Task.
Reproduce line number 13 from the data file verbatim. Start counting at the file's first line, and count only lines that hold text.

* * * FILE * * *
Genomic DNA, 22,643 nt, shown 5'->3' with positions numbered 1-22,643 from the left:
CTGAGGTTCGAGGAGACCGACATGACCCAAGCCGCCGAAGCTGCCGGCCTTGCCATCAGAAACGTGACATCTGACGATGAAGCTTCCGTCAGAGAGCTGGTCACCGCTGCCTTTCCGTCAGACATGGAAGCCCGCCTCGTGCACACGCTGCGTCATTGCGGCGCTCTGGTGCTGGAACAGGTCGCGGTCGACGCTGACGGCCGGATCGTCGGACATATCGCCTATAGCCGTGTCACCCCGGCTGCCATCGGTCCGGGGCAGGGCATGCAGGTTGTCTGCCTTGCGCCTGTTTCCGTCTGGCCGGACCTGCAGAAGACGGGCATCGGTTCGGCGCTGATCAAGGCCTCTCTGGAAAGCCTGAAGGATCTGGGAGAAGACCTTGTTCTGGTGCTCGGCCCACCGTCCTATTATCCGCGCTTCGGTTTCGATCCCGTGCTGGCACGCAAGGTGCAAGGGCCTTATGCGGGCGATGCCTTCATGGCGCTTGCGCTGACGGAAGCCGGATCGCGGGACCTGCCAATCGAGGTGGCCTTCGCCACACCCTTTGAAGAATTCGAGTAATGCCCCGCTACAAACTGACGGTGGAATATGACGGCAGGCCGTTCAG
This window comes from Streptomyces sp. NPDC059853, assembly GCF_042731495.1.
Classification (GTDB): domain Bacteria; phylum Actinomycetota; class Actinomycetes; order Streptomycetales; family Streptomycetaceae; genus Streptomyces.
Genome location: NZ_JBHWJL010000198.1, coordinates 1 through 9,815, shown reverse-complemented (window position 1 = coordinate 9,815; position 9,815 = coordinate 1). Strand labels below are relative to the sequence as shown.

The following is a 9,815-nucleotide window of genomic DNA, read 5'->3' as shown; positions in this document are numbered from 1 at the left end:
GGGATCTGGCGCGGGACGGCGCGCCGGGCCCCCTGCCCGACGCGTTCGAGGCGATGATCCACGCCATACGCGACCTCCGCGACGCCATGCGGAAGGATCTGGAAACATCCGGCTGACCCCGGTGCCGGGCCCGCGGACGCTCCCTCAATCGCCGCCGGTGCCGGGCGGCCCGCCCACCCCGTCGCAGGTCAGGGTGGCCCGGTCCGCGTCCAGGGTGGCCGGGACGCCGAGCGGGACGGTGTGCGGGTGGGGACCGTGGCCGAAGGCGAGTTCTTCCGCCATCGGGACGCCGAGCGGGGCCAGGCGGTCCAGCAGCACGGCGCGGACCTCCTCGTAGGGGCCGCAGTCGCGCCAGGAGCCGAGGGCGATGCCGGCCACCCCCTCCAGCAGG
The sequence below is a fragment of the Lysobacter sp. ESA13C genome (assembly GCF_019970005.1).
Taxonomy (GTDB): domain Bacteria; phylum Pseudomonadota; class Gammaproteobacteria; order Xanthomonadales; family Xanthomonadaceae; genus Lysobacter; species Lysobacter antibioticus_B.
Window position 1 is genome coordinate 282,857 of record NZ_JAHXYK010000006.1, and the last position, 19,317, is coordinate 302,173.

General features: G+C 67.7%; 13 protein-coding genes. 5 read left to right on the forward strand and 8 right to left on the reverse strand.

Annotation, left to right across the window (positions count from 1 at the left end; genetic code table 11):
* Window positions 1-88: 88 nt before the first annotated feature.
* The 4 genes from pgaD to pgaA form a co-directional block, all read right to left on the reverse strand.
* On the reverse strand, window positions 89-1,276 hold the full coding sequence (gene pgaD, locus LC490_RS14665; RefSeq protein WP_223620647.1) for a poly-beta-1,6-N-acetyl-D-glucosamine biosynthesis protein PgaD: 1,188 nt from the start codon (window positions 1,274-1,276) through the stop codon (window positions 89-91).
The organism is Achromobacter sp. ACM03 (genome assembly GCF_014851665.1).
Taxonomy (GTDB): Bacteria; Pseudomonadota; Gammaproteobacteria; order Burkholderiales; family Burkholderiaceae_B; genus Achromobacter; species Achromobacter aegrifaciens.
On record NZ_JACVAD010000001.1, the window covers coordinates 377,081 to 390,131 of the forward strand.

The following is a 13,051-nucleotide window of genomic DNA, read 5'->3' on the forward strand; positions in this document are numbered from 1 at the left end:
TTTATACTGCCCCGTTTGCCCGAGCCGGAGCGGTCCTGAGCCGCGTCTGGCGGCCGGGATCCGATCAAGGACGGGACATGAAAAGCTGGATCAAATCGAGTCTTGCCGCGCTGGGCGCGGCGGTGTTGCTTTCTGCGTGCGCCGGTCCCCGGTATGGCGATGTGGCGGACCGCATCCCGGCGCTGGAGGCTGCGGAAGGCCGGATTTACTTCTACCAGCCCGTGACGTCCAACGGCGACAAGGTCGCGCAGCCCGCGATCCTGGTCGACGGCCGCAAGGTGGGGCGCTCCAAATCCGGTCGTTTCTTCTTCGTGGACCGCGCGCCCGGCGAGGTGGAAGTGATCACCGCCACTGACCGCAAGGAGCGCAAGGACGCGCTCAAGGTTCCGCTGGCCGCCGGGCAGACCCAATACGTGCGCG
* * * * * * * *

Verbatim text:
* Window positions 1-88: 88 nt before the first annotated feature.